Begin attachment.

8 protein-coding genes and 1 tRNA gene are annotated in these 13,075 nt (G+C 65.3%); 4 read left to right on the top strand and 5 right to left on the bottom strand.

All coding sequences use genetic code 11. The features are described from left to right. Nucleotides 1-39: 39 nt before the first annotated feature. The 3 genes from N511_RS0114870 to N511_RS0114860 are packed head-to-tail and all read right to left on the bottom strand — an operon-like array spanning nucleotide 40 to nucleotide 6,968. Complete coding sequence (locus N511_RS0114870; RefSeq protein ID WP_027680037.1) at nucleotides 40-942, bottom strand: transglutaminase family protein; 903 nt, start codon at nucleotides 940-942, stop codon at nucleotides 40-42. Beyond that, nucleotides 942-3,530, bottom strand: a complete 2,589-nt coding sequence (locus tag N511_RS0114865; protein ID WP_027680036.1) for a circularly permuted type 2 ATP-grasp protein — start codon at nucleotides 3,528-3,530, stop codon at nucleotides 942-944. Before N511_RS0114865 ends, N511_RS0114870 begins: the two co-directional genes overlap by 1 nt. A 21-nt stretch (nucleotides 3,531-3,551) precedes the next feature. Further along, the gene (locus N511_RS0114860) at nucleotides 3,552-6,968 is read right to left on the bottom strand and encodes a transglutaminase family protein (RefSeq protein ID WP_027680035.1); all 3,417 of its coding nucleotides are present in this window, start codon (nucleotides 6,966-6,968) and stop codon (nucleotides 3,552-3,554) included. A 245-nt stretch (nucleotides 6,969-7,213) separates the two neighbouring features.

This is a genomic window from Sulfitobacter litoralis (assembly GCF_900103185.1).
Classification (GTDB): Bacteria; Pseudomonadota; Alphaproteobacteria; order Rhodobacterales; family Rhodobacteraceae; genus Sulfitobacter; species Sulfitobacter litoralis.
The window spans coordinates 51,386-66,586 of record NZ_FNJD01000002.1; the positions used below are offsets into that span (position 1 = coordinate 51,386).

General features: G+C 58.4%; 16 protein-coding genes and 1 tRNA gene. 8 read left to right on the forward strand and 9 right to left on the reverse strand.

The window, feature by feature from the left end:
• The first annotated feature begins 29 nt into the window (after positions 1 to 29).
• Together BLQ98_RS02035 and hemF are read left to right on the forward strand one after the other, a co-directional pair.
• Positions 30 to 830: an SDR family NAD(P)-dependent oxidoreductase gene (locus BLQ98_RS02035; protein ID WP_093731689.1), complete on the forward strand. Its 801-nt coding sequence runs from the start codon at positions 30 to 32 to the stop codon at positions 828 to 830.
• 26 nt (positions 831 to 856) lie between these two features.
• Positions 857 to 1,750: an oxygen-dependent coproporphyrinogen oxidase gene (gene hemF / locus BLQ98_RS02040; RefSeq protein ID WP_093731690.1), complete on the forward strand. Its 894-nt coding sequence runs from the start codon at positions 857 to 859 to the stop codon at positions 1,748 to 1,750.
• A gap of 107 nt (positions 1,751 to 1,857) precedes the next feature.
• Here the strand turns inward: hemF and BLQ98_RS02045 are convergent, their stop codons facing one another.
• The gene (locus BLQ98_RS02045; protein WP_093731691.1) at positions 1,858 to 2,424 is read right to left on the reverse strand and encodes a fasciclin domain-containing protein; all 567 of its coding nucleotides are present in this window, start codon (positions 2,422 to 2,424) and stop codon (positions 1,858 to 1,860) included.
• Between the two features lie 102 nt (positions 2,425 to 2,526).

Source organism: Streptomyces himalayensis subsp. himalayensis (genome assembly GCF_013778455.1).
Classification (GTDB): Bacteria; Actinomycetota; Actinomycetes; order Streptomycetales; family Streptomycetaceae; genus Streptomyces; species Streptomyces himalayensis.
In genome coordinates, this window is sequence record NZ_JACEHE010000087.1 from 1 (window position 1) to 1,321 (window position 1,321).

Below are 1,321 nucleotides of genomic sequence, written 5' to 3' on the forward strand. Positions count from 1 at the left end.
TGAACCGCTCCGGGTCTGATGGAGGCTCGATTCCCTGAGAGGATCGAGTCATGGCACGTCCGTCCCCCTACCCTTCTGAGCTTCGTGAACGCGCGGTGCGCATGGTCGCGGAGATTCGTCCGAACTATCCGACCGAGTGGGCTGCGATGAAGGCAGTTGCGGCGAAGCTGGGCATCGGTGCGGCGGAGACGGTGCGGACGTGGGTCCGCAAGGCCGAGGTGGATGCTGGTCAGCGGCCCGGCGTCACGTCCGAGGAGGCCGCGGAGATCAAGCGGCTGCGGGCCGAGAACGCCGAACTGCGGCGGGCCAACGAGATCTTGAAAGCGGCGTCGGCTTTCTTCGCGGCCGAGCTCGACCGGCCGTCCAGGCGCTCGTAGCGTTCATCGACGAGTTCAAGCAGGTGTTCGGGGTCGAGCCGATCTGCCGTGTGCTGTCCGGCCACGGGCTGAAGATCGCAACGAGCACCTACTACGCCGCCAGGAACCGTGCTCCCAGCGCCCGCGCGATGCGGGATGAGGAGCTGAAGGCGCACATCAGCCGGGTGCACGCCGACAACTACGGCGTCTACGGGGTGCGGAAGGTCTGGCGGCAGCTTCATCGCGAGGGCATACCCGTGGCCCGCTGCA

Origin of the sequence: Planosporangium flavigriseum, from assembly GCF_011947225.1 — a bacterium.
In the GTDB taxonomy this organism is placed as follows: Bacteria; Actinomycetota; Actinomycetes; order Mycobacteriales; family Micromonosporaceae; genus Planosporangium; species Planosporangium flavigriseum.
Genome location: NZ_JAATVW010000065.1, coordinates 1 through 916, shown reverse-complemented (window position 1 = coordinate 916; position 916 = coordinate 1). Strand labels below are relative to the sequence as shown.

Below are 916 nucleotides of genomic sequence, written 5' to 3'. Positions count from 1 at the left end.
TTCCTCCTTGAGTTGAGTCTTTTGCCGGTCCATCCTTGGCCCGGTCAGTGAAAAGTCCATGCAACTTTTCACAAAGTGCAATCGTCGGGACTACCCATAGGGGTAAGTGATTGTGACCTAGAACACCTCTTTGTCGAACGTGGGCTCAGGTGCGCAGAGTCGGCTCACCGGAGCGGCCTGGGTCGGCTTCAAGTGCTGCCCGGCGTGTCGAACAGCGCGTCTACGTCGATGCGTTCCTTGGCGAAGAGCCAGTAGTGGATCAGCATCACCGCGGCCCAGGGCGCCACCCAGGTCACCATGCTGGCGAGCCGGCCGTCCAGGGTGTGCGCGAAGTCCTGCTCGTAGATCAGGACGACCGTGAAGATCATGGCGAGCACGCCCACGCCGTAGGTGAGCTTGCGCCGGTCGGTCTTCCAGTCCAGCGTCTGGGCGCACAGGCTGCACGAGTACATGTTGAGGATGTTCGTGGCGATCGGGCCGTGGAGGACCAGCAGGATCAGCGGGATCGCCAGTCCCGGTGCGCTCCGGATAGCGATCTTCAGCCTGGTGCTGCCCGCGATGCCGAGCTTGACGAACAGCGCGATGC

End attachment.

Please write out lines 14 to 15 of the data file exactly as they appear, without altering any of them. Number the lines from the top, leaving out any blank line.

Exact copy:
• Here the strand turns inward: hemF and BLQ98_RS02045 are convergent, their stop codons facing one another.
• The gene (locus BLQ98_RS02045; protein WP_093731691.1) at positions 1,858 to 2,424 is read right to left on the reverse strand and encodes a fasciclin domain-containing protein; all 567 of its coding nucleotides are present in this window, start codon (positions 2,422 to 2,424) and stop codon (positions 1,858 to 1,860) included.